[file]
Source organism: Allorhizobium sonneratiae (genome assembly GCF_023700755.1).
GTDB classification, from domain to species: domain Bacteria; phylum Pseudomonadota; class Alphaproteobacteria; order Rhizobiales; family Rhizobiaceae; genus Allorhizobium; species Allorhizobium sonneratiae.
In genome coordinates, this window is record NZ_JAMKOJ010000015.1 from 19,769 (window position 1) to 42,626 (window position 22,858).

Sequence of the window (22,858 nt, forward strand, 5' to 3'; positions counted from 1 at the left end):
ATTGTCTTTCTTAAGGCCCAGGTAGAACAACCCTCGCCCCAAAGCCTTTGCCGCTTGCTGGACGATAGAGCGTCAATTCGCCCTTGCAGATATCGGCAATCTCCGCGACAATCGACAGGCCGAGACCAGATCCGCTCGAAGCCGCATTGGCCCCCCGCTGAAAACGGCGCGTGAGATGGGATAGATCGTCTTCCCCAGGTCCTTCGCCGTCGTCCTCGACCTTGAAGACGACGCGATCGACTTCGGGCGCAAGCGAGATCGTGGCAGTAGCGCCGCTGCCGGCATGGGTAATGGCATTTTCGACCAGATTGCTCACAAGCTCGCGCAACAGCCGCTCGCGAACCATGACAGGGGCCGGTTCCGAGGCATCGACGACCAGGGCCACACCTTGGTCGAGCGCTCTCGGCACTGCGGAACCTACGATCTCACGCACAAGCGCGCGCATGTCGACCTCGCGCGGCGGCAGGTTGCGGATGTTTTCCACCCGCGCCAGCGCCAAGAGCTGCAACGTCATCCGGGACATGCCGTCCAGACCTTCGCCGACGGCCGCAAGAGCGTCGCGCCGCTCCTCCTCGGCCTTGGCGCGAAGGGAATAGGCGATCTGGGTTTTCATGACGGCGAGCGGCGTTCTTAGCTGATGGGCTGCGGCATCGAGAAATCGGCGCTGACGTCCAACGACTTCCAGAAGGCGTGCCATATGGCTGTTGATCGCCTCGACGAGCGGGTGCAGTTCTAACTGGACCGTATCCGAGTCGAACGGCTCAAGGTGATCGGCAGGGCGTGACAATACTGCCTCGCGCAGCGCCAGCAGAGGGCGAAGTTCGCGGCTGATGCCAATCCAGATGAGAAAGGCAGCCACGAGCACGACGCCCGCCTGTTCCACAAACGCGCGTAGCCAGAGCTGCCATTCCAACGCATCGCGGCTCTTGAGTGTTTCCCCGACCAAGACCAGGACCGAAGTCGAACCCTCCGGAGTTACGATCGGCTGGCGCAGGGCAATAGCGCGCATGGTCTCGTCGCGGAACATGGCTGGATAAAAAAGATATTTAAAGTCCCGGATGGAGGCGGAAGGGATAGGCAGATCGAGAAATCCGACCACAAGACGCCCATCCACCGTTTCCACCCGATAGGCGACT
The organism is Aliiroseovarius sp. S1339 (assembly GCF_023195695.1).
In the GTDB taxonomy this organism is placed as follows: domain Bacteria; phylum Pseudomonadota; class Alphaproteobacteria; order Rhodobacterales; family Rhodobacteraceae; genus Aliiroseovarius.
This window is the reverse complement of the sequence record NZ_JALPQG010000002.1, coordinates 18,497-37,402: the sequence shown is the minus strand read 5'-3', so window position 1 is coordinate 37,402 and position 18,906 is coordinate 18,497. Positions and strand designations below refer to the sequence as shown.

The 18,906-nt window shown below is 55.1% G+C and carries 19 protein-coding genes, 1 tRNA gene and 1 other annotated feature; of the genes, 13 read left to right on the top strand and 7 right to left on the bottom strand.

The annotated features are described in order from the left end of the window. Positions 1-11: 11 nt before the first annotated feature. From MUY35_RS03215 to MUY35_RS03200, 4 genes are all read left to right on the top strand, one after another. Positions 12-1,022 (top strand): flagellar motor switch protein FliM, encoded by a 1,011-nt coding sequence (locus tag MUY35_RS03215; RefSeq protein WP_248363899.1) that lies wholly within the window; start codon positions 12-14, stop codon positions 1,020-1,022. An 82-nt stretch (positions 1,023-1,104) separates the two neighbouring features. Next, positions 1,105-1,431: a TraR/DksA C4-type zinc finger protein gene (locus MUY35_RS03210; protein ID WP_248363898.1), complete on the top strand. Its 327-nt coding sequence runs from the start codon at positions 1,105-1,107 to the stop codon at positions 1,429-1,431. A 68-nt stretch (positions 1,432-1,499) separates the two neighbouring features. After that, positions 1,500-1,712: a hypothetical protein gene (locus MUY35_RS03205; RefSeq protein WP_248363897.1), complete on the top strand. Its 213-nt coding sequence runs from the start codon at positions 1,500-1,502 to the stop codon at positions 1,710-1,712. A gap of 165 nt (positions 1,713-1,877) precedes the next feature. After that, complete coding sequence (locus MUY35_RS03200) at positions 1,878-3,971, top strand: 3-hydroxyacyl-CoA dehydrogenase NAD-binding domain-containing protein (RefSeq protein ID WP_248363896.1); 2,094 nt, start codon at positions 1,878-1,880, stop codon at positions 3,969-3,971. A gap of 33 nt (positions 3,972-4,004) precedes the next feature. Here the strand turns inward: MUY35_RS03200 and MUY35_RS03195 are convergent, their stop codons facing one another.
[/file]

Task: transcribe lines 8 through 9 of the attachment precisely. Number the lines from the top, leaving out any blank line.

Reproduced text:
This window is the reverse complement of the sequence record NZ_JALPQG010000002.1, coordinates 18,497-37,402: the sequence shown is the minus strand read 5'-3', so window position 1 is coordinate 37,402 and position 18,906 is coordinate 18,497. Positions and strand designations below refer to the sequence as shown.

The 18,906-nt window shown below is 55.1% G+C and carries 19 protein-coding genes, 1 tRNA gene and 1 other annotated feature; of the genes, 13 read left to right on the top strand and 7 right to left on the bottom strand.